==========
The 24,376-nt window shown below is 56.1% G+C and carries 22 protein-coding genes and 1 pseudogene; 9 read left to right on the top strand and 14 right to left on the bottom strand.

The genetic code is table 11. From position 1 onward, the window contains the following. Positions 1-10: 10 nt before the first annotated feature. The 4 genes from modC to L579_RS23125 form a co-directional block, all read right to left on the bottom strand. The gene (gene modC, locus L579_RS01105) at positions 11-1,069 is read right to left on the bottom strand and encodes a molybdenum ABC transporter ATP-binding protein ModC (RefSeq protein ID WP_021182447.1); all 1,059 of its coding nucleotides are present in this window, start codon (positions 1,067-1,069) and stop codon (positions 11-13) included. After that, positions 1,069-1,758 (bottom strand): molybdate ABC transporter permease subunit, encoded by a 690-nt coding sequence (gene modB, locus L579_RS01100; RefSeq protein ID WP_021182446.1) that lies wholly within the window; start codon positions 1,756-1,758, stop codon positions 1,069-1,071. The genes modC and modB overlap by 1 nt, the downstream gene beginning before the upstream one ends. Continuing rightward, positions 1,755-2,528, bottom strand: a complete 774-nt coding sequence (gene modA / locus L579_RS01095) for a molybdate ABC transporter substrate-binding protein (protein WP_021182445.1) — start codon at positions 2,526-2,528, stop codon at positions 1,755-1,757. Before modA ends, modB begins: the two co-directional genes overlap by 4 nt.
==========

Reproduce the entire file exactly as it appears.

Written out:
The 24,376-nt window shown below is 56.1% G+C and carries 22 protein-coding genes and 1 pseudogene; 9 read left to right on the top strand and 14 right to left on the bottom strand.

The genetic code is table 11. From position 1 onward, the window contains the following. Positions 1-10: 10 nt before the first annotated feature. The 4 genes from modC to L579_RS23125 form a co-directional block, all read right to left on the bottom strand. The gene (gene modC, locus L579_RS01105) at positions 11-1,069 is read right to left on the bottom strand and encodes a molybdenum ABC transporter ATP-binding protein ModC (RefSeq protein ID WP_021182447.1); all 1,059 of its coding nucleotides are present in this window, start codon (positions 1,067-1,069) and stop codon (positions 11-13) included. After that, positions 1,069-1,758 (bottom strand): molybdate ABC transporter permease subunit, encoded by a 690-nt coding sequence (gene modB, locus L579_RS01100; RefSeq protein ID WP_021182446.1) that lies wholly within the window; start codon positions 1,756-1,758, stop codon positions 1,069-1,071. The genes modC and modB overlap by 1 nt, the downstream gene beginning before the upstream one ends. Continuing rightward, positions 1,755-2,528, bottom strand: a complete 774-nt coding sequence (gene modA / locus L579_RS01095) for a molybdate ABC transporter substrate-binding protein (protein WP_021182445.1) — start codon at positions 2,526-2,528, stop codon at positions 1,755-1,757. Before modA ends, modB begins: the two co-directional genes overlap by 4 nt.